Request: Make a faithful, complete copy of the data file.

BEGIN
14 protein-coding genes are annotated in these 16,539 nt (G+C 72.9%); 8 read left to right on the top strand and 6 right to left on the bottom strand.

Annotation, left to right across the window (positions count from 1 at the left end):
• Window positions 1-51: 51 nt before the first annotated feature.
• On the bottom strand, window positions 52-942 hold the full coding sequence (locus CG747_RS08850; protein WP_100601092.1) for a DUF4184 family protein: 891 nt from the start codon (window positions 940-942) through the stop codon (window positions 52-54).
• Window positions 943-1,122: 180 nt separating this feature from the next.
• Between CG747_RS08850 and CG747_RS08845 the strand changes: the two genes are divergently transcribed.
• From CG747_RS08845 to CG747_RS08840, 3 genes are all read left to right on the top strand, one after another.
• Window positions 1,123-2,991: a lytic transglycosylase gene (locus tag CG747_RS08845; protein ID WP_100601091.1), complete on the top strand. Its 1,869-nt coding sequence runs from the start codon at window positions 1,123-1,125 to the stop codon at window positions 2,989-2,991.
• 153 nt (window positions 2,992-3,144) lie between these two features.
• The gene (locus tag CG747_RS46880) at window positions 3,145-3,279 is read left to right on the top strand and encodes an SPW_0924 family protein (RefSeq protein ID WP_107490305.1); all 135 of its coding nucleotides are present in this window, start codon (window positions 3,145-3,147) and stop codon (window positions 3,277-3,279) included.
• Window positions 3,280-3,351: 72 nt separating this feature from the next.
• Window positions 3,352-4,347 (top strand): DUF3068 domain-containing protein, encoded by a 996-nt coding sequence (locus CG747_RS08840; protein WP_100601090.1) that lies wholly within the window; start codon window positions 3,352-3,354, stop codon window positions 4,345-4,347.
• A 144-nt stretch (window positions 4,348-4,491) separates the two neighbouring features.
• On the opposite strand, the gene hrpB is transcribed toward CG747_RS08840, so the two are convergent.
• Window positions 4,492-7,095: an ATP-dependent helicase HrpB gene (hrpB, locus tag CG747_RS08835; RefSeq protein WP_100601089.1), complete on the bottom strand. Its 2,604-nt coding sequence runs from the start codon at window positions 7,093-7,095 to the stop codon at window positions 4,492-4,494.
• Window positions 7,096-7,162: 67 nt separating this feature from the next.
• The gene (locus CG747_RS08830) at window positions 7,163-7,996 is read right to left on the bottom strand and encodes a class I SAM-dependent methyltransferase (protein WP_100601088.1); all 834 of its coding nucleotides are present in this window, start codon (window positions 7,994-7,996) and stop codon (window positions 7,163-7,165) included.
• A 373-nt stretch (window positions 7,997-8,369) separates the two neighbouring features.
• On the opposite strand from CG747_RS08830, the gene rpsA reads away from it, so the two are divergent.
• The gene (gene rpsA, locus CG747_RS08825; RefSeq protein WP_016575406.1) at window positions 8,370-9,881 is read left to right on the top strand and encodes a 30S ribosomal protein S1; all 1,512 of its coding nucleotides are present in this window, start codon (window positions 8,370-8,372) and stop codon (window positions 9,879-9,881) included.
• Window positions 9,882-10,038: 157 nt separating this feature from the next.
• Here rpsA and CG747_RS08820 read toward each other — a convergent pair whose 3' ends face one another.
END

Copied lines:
14 protein-coding genes are annotated in these 16,539 nt (G+C 72.9%); 8 read left to right on the top strand and 6 right to left on the bottom strand.

Annotation, left to right across the window (positions count from 1 at the left end):
• Window positions 1-51: 51 nt before the first annotated feature.
• On the bottom strand, window positions 52-942 hold the full coding sequence (locus CG747_RS08850; protein WP_100601092.1) for a DUF4184 family protein: 891 nt from the start codon (window positions 940-942) through the stop codon (window positions 52-54).
• Window positions 943-1,122: 180 nt separating this feature from the next.
• Between CG747_RS08850 and CG747_RS08845 the strand changes: the two genes are divergently transcribed.
• From CG747_RS08845 to CG747_RS08840, 3 genes are all read left to right on the top strand, one after another.
• Window positions 1,123-2,991: a lytic transglycosylase gene (locus tag CG747_RS08845; protein ID WP_100601091.1), complete on the top strand. Its 1,869-nt coding sequence runs from the start codon at window positions 1,123-1,125 to the stop codon at window positions 2,989-2,991.
• 153 nt (window positions 2,992-3,144) lie between these two features.
• The gene (locus tag CG747_RS46880) at window positions 3,145-3,279 is read left to right on the top strand and encodes an SPW_0924 family protein (RefSeq protein ID WP_107490305.1); all 135 of its coding nucleotides are present in this window, start codon (window positions 3,145-3,147) and stop codon (window positions 3,277-3,279) included.
• Window positions 3,280-3,351: 72 nt separating this feature from the next.
• Window positions 3,352-4,347 (top strand): DUF3068 domain-containing protein, encoded by a 996-nt coding sequence (locus CG747_RS08840; protein WP_100601090.1) that lies wholly within the window; start codon window positions 3,352-3,354, stop codon window positions 4,345-4,347.
• A 144-nt stretch (window positions 4,348-4,491) separates the two neighbouring features.
• On the opposite strand, the gene hrpB is transcribed toward CG747_RS08840, so the two are convergent.
• Window positions 4,492-7,095: an ATP-dependent helicase HrpB gene (hrpB, locus tag CG747_RS08835; RefSeq protein WP_100601089.1), complete on the bottom strand. Its 2,604-nt coding sequence runs from the start codon at window positions 7,093-7,095 to the stop codon at window positions 4,492-4,494.
• Window positions 7,096-7,162: 67 nt separating this feature from the next.
• The gene (locus CG747_RS08830) at window positions 7,163-7,996 is read right to left on the bottom strand and encodes a class I SAM-dependent methyltransferase (protein WP_100601088.1); all 834 of its coding nucleotides are present in this window, start codon (window positions 7,994-7,996) and stop codon (window positions 7,163-7,165) included.
• A 373-nt stretch (window positions 7,997-8,369) separates the two neighbouring features.
• On the opposite strand from CG747_RS08830, the gene rpsA reads away from it, so the two are divergent.
• The gene (gene rpsA, locus CG747_RS08825; RefSeq protein WP_016575406.1) at window positions 8,370-9,881 is read left to right on the top strand and encodes a 30S ribosomal protein S1; all 1,512 of its coding nucleotides are present in this window, start codon (window positions 8,370-8,372) and stop codon (window positions 9,879-9,881) included.
• Window positions 9,882-10,038: 157 nt separating this feature from the next.
• Here rpsA and CG747_RS08820 read toward each other — a convergent pair whose 3' ends face one another.